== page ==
Barclays Bank Kenya posts Drop in profit as bad debtors Surge

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Barclays Bank of Kenya Ltd. became the first of the country’s biggest banks to report a drop in nine-month profit as it tripled loan-loss provisions and bad loans surged.

The bank partially owned by Barclays Plc’s Africa unit posted profit of 6.06 billion shillings ($59.5 million) in the nine months through September, compared with 6.4 billion shillings a year ago, according to a statement e-mailed by the Nairobi Securities Exchange. The lender set aside 3.14 billion shillings for bad credit, three times more than the year-earlier period, as non-performing loans jumped 49 percent to 10.4 billion shillings.

Equity Group Holdings Ltd., Kenya’s largest bank by market value, earlier this month announced a 17 percent increase in profit, while KCB Group Ltd., the nation’s biggest lender by assets, posted a 15 percent rise in income for the year-earlier period. Both companies doubled provisions for bad debt. While the two banks saw slower loan growth, Barclays increased customer advances by 14 percent to 158.8 billion shillings.

Lenders in East Africa’s biggest economy have raised loan-loss provisions this year to comply with regulations following increased oversight by the central bank. Bad debts have also increased because of the spill-over effects of the “expensive cost” of financing loans, according to Cytonn Investments, a Nairobi-based investment bank. The government in August introduced caps on commercial lending rates to reduce the cost of credit.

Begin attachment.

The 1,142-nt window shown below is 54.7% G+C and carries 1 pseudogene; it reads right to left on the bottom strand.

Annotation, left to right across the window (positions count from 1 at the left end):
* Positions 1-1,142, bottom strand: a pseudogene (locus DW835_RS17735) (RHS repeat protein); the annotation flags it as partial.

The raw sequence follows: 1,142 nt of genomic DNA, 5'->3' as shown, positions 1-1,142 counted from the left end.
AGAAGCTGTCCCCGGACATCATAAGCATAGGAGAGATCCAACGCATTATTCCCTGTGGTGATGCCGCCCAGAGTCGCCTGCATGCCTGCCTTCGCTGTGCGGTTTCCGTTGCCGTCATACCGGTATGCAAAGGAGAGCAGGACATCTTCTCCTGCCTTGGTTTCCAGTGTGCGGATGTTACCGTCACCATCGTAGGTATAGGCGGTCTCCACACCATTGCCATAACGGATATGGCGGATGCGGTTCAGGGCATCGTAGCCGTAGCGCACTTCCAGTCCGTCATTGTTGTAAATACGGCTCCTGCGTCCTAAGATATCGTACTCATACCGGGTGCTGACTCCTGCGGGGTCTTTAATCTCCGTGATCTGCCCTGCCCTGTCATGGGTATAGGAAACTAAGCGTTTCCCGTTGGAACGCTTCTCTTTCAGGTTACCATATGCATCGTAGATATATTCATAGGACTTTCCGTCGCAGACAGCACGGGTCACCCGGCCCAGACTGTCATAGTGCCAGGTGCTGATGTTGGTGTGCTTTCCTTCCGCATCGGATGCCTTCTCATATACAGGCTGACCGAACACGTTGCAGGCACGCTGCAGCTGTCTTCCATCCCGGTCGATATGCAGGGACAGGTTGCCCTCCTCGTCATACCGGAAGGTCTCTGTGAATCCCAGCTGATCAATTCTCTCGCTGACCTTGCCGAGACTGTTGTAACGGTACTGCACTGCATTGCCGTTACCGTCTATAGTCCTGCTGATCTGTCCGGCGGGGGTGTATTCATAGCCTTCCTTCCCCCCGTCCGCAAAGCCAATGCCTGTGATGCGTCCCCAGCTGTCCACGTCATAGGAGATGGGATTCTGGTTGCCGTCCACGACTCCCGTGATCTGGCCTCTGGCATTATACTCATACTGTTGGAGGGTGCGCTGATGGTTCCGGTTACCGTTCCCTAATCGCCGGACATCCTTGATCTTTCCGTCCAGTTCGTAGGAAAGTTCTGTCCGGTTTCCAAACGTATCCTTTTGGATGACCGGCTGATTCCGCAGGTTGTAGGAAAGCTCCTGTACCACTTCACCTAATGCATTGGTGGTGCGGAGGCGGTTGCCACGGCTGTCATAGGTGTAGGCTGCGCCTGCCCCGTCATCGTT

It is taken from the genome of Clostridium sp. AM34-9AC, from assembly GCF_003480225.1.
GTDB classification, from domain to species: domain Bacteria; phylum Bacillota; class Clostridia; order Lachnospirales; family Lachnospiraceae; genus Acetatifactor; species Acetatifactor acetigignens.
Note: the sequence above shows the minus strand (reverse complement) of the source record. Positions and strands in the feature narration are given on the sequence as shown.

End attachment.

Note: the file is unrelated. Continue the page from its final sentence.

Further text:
The new limits will erode net interest margins and lead to slower loan-book growth, according to Nairobi-based Standard Investment Bank.

“With the lower margins, need to protect return on equity would mean management is likely to opt for conservative growth,” Standard, which holds a buy recommendation on the stock and a fair value assessment of 11.62 shillings, said in an e-mailed note. “A weakening loan-book quality is reason for concern to investors.”

Barclays shares are down 35 percent this year to 8.85 shillings, the worst-performing lender after National Bank of Kenya Ltd., which has slumped 54 percent. Equity’s stock is down 20 percent while KCB has lost almost 30 percent.

Source: Bloomberg